Known affectionately as “Rooster,” Rick Burleson joined the Red Sox as a rookie in 1974 and went on to be a popular figure in Boston for seven seasons, making up for a lack of range with a strong arm that helped turn many a double play. Becoming the everyday shortstop in 1975, he had plenty of opportunity to hone his skills and develop into a legitimate double-play threat, as he turned the trick 102 times. Burleson finished that season with a .963 fielding percentage, having made just 29 errors in 784 chances. Although his batting average dipped from his rookie mark of .284 to just .252, he improved in almost every other category, hitting six home runs and driving in 62 while scoring 66 runs. It was good enough to even get some votes for American League Most Valuable Player, though he finished well behind eventual winner and fellow Red Sox teammate Fred Lynn in the voting.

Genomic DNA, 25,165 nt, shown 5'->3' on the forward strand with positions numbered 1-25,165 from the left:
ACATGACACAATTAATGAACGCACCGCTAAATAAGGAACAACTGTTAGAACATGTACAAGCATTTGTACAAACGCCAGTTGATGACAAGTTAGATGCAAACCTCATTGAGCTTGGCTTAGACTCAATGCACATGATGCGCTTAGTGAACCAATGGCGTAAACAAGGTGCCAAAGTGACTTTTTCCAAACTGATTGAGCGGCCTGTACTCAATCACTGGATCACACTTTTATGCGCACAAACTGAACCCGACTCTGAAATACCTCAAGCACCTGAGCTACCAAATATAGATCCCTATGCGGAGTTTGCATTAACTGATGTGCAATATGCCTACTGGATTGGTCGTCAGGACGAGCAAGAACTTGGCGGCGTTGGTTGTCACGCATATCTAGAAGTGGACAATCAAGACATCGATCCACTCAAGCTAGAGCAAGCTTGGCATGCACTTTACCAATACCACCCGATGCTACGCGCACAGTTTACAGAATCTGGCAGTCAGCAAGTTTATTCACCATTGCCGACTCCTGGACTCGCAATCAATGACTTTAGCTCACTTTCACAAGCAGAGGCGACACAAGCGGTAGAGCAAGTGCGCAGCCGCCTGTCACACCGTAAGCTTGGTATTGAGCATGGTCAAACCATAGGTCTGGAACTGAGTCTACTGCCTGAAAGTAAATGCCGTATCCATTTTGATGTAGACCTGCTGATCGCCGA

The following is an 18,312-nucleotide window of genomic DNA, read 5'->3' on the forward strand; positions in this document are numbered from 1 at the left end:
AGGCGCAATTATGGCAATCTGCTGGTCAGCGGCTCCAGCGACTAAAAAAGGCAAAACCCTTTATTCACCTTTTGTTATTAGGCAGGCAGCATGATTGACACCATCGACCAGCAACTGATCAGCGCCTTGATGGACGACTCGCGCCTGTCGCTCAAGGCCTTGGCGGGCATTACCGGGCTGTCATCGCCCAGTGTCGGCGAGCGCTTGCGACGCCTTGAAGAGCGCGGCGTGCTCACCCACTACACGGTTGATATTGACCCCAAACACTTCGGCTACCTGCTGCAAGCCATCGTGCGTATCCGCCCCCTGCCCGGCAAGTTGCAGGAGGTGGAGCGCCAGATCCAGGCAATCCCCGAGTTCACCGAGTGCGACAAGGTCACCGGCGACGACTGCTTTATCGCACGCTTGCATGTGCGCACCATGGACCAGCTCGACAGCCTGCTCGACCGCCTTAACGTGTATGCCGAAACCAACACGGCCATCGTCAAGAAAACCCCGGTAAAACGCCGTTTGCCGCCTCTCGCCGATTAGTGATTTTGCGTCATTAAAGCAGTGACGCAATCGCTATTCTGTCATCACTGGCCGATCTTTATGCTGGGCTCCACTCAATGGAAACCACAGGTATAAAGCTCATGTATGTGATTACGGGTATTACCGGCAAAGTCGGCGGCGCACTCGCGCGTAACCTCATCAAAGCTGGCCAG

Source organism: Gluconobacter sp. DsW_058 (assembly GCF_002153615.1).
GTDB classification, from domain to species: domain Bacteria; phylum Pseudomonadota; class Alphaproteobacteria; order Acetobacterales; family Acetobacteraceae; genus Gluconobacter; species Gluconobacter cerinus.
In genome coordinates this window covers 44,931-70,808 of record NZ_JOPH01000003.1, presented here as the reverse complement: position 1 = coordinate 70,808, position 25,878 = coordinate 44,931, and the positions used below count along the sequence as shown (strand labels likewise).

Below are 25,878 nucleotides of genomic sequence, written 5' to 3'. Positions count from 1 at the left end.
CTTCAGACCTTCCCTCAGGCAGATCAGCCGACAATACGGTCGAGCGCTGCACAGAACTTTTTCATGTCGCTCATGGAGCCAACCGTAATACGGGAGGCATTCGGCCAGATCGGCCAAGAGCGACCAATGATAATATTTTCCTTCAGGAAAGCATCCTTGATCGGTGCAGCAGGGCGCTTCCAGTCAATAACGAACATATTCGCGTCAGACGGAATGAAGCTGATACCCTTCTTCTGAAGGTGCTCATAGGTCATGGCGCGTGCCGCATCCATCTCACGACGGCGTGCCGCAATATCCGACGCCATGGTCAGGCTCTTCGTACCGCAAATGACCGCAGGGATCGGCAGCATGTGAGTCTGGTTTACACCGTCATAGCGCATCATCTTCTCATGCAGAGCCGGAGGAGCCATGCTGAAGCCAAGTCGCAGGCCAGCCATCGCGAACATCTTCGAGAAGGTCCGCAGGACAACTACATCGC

Burleson would play five more seasons with Boston and made the All-Star team three times in that span, and his defensive abilities even earned him a Gold Glove award in 1979 after he helped turn a major league record 147 double plays and two triple plays that season. Granted free agency after the 1980 season, he signed the most lucrative deal ever given a shortstop, a six-year, $4.2 million contract to play with California. However, he would play just one full season under that deal; just a couple of weeks into the 1982 season, he tore his rotator cuff making a throw to first and would play just 133 more games for the Angels over the life of that contract. His career finally came to an end after the 1987 season, finishing with a .971 fielding percentage at shortstop and having made a whooping 827 double plays from his position.